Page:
The majority of our tomatoes, tomatillos, ground cherries, herbs, peppers, eggplants, and other seedlings have all germinated and are growing well. The onions, celery, brassicas, lettuce, and other hardy greens have been moved outside to the greenhouse but as the nighttime temperatures are still very cold at times I will be forced to babysit the less hardy plants indoors for some time to come.
Purple Coban Tomatillos (can you see where the cat put her foot just as they were coming up?)
So today, and much to the chagrin of poor Mrs. H, I have classical music playing in the background...for the plants. I have been reading about how musical vibrations might help encourage the growth of plants. There are any number of theories on this ranging anywhere from how stimulating the leaves stomata (microscopic openings or pores found on the plant leaf) helps with the intake of CO2 and absorption of other nutrients to theories on how vibration can positively affect the growth of a plant's roots. Some say limited musical vibrations might even help a plant synthesize the hormone ethylene which in turn speeds up seed germination and helps to create stockier plants. So I figured why not give it a shot. The plants are dancing to the Northstar Chamber Orchestra's renditions of Bach, Beethoven, Chopin, Mozart, and Tchaikovsky for a few hours this evening.:)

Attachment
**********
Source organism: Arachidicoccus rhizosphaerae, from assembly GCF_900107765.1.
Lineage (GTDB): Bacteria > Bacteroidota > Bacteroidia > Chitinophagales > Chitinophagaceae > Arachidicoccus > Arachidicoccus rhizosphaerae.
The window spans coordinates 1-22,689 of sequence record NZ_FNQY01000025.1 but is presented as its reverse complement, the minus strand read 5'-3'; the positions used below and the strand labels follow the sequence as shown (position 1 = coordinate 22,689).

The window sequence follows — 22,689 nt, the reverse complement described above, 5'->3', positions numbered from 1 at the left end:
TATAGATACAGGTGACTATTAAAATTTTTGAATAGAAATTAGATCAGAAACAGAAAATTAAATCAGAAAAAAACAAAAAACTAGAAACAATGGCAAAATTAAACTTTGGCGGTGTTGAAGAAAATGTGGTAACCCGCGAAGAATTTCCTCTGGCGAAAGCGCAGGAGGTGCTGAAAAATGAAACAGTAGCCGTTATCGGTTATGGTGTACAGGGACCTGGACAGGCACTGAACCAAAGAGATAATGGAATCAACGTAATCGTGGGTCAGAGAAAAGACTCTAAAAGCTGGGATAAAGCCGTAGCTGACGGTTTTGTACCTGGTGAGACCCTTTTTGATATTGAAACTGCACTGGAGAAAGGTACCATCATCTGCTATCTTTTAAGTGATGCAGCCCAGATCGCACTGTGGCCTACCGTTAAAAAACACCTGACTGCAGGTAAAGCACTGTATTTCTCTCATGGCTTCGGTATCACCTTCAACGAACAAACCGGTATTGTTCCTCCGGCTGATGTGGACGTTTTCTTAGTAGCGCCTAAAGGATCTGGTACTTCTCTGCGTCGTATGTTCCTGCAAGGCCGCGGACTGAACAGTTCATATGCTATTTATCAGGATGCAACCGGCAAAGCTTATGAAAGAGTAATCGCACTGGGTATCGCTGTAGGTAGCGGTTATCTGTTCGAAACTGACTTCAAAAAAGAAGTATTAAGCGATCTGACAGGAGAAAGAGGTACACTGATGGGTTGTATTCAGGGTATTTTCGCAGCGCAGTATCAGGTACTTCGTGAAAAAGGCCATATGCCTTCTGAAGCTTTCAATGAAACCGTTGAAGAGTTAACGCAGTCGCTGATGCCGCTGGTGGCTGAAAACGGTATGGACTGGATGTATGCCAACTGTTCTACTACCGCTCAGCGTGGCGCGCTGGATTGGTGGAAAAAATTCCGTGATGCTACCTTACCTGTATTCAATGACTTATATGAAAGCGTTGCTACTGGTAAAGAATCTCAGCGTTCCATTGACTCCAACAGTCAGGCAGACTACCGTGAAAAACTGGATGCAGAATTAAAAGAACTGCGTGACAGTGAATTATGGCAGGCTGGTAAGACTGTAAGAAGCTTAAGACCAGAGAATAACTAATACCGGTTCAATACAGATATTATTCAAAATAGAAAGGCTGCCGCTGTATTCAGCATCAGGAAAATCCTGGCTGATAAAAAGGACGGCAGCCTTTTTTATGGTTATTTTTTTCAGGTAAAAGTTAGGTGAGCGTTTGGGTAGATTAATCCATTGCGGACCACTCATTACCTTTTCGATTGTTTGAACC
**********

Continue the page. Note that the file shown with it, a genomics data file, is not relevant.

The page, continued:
These "refashioned" milk jugs make excellent starter containers for our pepper and eggplant seedlings. Thanks for saving them for us Dorothy.:)
127 Apocalypse Now with Father Mark Kowalewski
6 hours ago